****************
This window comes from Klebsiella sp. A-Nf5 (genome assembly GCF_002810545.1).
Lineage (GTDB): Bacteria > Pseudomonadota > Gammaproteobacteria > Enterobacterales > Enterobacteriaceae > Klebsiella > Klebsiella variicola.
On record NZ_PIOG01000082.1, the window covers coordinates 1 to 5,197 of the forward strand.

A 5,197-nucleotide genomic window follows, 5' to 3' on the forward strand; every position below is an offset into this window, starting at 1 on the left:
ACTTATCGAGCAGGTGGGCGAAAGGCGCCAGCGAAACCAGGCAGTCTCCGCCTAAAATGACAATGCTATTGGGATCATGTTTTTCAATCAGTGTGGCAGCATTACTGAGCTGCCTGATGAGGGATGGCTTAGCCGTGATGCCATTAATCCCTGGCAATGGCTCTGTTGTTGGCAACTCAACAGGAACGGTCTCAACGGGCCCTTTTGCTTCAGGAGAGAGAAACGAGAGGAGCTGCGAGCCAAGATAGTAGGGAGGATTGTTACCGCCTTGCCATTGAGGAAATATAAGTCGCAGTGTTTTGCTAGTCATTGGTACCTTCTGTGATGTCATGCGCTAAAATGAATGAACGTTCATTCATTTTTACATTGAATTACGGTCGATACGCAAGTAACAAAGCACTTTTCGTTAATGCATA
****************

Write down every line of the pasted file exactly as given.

This window comes from Klebsiella sp. A-Nf5 (genome assembly GCF_002810545.1).
Lineage (GTDB): Bacteria > Pseudomonadota > Gammaproteobacteria > Enterobacterales > Enterobacteriaceae > Klebsiella > Klebsiella variicola.
On record NZ_PIOG01000082.1, the window covers coordinates 1 to 5,197 of the forward strand.

A 5,197-nucleotide genomic window follows, 5' to 3' on the forward strand; every position below is an offset into this window, starting at 1 on the left:
ACTTATCGAGCAGGTGGGCGAAAGGCGCCAGCGAAACCAGGCAGTCTCCGCCTAAAATGACAATGCTATTGGGATCATGTTTTTCAATCAGTGTGGCAGCATTACTGAGCTGCCTGATGAGGGATGGCTTAGCCGTGATGCCATTAATCCCTGGCAATGGCTCTGTTGTTGGCAACTCAACAGGAACGGTCTCAACGGGCCCTTTTGCTTCAGGAGAGAGAAACGAGAGGAGCTGCGAGCCAAGATAGTAGGGAGGATTGTTACCGCCTTGCCATTGAGGAAATATAAGTCGCAGTGTTTTGCTAGTCATTGGTACCTTCTGTGATGTCATGCGCTAAAATGAATGAACGTTCATTCATTTTTACATTGAATTACGGTCGATACGCAAGTAACAAAGCACTTTTCGTTAATGCATA